The authorization should be in writing and should acknowledge that it is being made voluntarily. It should describe the health information that is permitted to be disclosed. This could be your entire medical record or only specified items. It could specify that only your medical records between certain dates be released. It should state which medical provider is authorized to disclose. This could be a specific physician or hospital or a list of providers. A broader approach could be used to indicate a category of providers. For example, “any physicians, hospitals or other medical providers who have provided treatment, other medical services through and including the date of this Authorization.”

When does the authorization to disclose PHI expire? This could be “2 years from the signing of this authorization.” But consider that if you have a progressive illness it may be preferable not to have a termination date.  Include a statement that you retain the right to revoke any authorization to disclose your PHI. The purpose of the disclosure should be explained. This might be limited to the minimum information to determine whether you have the ability to function as a trustee or should be replaced, or only that information necessary to underwrite you for life insurance. If you are naming a family member or loved one to help you during a flare-up it might be best to expressly provide that there are no limitations.

Be cautious of the “standard” form. There are lots of standard forms that will be thrust upon you with the suggestion that they are standard and that you should just sign it. Read what you are going to sign. There may be nothing wrong with an insurance company or other third party needed access to some of your private health information to fulfill their obligations to you, but you should be wary of merely signing anything. Some of the so-called standard forms can be overbroad and inappropriate.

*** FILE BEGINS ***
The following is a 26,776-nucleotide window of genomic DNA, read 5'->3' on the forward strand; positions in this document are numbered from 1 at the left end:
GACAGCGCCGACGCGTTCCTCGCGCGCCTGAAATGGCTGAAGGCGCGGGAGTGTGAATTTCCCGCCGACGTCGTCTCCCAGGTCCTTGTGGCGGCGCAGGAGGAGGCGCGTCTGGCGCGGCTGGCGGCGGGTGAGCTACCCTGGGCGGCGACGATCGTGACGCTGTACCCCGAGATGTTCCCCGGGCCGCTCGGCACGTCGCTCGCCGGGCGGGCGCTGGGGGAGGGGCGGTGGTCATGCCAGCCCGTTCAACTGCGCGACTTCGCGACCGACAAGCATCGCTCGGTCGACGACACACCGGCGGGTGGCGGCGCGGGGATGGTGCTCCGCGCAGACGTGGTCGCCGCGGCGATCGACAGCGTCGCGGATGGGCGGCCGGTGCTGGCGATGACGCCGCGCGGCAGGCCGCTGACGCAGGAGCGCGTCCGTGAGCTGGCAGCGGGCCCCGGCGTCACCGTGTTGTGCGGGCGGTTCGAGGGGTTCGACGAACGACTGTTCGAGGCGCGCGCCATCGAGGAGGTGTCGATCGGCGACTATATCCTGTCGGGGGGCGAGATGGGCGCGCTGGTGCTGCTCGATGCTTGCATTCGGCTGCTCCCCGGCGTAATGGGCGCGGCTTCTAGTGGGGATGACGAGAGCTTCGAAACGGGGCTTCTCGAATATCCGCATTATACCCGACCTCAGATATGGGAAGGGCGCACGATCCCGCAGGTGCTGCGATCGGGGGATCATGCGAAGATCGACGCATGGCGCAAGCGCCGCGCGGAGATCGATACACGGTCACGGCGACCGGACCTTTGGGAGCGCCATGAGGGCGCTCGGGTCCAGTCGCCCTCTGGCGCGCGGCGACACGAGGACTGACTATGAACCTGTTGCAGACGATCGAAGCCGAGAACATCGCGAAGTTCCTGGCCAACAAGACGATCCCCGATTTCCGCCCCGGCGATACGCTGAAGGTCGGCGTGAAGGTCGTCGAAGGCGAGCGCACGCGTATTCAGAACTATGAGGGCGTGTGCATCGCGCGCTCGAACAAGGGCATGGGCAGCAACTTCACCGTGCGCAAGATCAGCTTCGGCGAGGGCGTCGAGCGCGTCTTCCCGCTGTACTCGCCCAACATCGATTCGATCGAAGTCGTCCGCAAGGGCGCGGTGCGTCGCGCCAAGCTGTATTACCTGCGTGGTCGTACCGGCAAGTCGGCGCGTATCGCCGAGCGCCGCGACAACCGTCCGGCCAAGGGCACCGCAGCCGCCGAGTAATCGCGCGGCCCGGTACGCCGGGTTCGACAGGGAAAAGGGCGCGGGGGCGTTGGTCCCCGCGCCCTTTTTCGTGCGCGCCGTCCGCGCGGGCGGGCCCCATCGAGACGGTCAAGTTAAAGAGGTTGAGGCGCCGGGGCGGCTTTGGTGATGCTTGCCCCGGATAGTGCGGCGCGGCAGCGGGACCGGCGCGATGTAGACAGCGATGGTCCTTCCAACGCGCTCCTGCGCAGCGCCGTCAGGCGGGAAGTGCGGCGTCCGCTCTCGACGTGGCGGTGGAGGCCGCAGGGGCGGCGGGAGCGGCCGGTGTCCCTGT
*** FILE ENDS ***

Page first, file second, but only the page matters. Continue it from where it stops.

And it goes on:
Living wills and chronic illness

A living will is a statement of your health care wishes. It may address end of life decisions but also many other matters. It could clarify whether you have any religious beliefs that might affect your health care decisions (or if you do not want such restrictions).  If you are living with a chronic illness there are several special considerations you might wish to make in having a living will prepared. You might modify the general language to indicate and explain your specific disease. But be careful, the mere fact that you are living with PD, or AD, doesn’t mean that you might not face another health issue. So, if you make modifications you might make them as examples of specific changes but retain the broad language that might be more typically used. That said, you might address what disease you have, at what stage and with what anticipated disease course – how if at all should these matters be reflected. You might wish to address experimental treatments. You might wish to have even experimental procedures and drug therapies if they might help. If so, provide a specification to provide non-proven experimental treatment is a common modification. Address whether the agent under the financial power of attorney must fund this. Tissue and organ donations are another matter commonly modified by those with chronic illness. Since AD can only be confirmed 100% through a brain autopsy, many suffering with AD may wish to include a specific consent in their living will directing that a brain autopsy be permitted and their brain be donated to promote scientific research into AD.